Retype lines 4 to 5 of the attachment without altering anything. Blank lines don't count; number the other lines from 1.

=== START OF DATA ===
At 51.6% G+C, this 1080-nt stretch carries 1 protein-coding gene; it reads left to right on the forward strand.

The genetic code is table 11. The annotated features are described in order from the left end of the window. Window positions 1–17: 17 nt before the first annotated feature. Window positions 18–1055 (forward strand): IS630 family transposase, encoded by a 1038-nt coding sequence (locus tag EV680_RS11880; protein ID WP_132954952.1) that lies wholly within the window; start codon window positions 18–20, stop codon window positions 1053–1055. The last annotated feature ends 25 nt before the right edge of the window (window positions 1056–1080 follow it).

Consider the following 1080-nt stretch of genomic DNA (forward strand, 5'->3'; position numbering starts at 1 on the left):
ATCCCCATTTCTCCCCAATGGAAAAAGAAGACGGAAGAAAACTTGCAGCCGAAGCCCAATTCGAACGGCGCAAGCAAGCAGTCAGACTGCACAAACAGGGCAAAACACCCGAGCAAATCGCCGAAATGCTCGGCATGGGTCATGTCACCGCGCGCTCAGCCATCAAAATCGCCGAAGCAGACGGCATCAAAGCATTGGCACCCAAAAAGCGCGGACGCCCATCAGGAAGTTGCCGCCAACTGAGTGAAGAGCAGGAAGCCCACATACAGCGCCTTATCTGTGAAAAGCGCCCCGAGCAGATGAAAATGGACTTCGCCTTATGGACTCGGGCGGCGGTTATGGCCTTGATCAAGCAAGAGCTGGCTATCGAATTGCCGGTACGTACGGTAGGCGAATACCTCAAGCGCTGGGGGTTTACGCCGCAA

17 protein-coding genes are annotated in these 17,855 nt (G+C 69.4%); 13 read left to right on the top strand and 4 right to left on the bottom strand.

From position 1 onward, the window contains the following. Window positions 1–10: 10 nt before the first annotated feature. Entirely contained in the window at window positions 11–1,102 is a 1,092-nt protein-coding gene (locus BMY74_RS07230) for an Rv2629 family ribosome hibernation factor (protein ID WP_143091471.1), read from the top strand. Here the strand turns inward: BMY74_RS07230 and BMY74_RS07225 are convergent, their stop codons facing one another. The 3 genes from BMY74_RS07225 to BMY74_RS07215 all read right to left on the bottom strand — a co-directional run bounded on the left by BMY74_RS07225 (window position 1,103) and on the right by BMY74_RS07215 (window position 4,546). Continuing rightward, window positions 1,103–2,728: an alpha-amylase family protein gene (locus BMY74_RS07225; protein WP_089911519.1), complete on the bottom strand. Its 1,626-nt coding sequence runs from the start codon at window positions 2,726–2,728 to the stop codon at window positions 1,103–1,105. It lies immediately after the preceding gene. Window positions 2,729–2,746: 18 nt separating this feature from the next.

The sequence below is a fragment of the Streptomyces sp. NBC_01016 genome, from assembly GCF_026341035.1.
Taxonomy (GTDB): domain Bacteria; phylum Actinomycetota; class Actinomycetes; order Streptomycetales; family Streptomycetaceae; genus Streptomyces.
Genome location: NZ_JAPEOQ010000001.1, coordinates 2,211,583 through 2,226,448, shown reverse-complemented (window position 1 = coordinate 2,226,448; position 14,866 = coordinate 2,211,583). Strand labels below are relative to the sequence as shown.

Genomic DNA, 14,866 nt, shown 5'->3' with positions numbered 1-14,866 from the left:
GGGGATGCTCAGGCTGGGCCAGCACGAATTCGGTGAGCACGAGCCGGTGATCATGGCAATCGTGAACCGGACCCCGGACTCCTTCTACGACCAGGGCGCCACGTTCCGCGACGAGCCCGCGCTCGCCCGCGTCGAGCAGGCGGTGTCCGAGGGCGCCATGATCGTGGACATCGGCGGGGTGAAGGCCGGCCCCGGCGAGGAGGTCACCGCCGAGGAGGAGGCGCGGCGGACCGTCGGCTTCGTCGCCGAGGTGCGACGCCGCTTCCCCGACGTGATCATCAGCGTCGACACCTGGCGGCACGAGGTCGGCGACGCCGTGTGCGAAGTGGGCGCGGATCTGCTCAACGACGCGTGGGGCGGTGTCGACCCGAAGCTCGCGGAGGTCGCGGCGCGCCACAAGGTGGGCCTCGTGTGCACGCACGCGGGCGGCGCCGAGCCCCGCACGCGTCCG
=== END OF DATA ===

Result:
ATCCCCATTTCTCCCCAATGGAAAAAGAAGACGGAAGAAAACTTGCAGCCGAAGCCCAATTCGAACGGCGCAAGCAAGCAGTCAGACTGCACAAACAGGGCAAAACACCCGAGCAAATCGCCGAAATGCTCGGCATGGGTCATGTCACCGCGCGCTCAGCCATCAAAATCGCCGAAGCAGACGGCATCAAAGCATTGGCACCCAAAAAGCGCGGACGCCCATCAGGAAGTTGCCGCCAACTGAGTGAAGAGCAGGAAGCCCACATACAGCGCCTTATCTGTGAAAAGCGCCCCGAGCAGATGAAAATGGACTTCGCCTTATGGACTCGGGCGGCGGTTATGGCCTTGATCAAGCAAGAGCTGGCTATCGAATTGCCGGTACGTACGGTAGGCGAATACCTCAAGCGCTGGGGGTTTACGCCGCAA

17 protein-coding genes are annotated in these 17,855 nt (G+C 69.4%); 13 read left to right on the top strand and 4 right to left on the bottom strand.